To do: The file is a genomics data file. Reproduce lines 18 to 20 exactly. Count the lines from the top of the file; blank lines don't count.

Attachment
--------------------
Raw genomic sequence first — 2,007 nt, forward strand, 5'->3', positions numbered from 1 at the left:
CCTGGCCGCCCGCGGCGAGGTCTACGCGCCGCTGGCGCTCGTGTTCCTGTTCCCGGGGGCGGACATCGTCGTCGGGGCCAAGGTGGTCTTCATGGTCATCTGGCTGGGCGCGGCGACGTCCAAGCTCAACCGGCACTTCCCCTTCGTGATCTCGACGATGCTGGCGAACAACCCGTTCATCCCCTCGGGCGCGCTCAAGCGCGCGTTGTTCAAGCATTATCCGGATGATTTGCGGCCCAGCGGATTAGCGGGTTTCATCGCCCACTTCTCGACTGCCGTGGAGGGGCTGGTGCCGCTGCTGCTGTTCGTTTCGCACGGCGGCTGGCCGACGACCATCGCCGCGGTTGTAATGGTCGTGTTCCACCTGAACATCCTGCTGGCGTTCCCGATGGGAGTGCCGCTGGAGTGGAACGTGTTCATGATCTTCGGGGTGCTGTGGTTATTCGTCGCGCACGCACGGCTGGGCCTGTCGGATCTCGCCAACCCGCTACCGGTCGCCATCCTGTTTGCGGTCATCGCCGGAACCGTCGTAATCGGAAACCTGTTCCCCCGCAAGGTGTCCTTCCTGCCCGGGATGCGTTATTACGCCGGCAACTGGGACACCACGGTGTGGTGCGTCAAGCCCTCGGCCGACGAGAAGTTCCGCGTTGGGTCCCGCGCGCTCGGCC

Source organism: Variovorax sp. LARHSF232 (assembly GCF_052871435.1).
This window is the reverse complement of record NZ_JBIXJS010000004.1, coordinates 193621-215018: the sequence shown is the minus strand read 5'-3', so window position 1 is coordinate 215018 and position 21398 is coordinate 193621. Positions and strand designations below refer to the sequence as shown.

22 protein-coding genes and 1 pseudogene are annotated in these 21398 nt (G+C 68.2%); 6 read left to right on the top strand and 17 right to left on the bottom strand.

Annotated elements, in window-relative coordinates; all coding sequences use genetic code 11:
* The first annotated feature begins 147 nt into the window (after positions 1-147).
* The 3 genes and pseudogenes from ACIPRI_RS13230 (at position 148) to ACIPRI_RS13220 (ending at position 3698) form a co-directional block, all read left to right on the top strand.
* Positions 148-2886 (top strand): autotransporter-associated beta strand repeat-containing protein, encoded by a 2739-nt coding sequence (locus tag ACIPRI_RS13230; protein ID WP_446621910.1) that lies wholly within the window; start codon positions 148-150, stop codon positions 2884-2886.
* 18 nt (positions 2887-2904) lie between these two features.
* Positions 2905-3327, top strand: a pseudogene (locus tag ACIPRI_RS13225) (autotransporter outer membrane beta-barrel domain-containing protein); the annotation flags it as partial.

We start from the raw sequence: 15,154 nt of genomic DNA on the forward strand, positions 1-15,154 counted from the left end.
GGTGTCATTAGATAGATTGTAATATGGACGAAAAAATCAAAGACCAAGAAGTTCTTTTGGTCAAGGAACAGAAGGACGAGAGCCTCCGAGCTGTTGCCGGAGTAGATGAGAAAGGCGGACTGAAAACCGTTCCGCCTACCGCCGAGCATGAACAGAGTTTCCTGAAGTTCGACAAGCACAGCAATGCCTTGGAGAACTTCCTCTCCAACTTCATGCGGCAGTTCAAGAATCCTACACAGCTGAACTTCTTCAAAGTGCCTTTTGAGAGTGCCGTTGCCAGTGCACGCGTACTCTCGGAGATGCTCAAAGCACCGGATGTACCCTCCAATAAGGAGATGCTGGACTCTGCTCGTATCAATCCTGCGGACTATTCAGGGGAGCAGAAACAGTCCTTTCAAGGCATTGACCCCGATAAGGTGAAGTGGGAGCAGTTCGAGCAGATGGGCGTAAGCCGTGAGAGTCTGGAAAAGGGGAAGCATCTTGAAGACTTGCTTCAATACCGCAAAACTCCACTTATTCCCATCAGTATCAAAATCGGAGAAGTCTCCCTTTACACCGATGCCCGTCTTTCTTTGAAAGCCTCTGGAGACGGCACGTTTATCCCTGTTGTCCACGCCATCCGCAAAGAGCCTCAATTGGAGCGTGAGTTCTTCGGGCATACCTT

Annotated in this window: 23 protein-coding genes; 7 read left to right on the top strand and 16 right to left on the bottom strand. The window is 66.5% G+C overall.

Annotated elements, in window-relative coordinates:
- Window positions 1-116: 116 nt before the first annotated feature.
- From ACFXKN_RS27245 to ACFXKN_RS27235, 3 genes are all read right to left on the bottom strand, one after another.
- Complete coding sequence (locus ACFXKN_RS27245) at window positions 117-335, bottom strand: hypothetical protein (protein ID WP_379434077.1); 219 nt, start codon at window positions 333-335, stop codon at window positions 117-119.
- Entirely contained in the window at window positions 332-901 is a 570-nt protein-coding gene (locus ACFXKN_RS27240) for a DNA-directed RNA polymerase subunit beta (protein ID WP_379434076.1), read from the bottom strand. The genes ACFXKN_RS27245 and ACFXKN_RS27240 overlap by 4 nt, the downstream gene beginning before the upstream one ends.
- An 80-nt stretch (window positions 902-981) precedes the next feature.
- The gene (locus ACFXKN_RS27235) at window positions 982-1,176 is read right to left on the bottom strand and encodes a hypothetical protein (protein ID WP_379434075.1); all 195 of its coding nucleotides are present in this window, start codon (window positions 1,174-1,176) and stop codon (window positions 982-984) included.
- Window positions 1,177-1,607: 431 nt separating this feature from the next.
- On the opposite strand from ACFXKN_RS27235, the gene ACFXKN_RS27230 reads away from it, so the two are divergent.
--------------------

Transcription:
- Complete coding sequence (locus ACFXKN_RS27245) at window positions 117-335, bottom strand: hypothetical protein (protein ID WP_379434077.1); 219 nt, start codon at window positions 333-335, stop codon at window positions 117-119.
- Entirely contained in the window at window positions 332-901 is a 570-nt protein-coding gene (locus ACFXKN_RS27240) for a DNA-directed RNA polymerase subunit beta (protein ID WP_379434076.1), read from the bottom strand. The genes ACFXKN_RS27245 and ACFXKN_RS27240 overlap by 4 nt, the downstream gene beginning before the upstream one ends.
- An 80-nt stretch (window positions 902-981) precedes the next feature.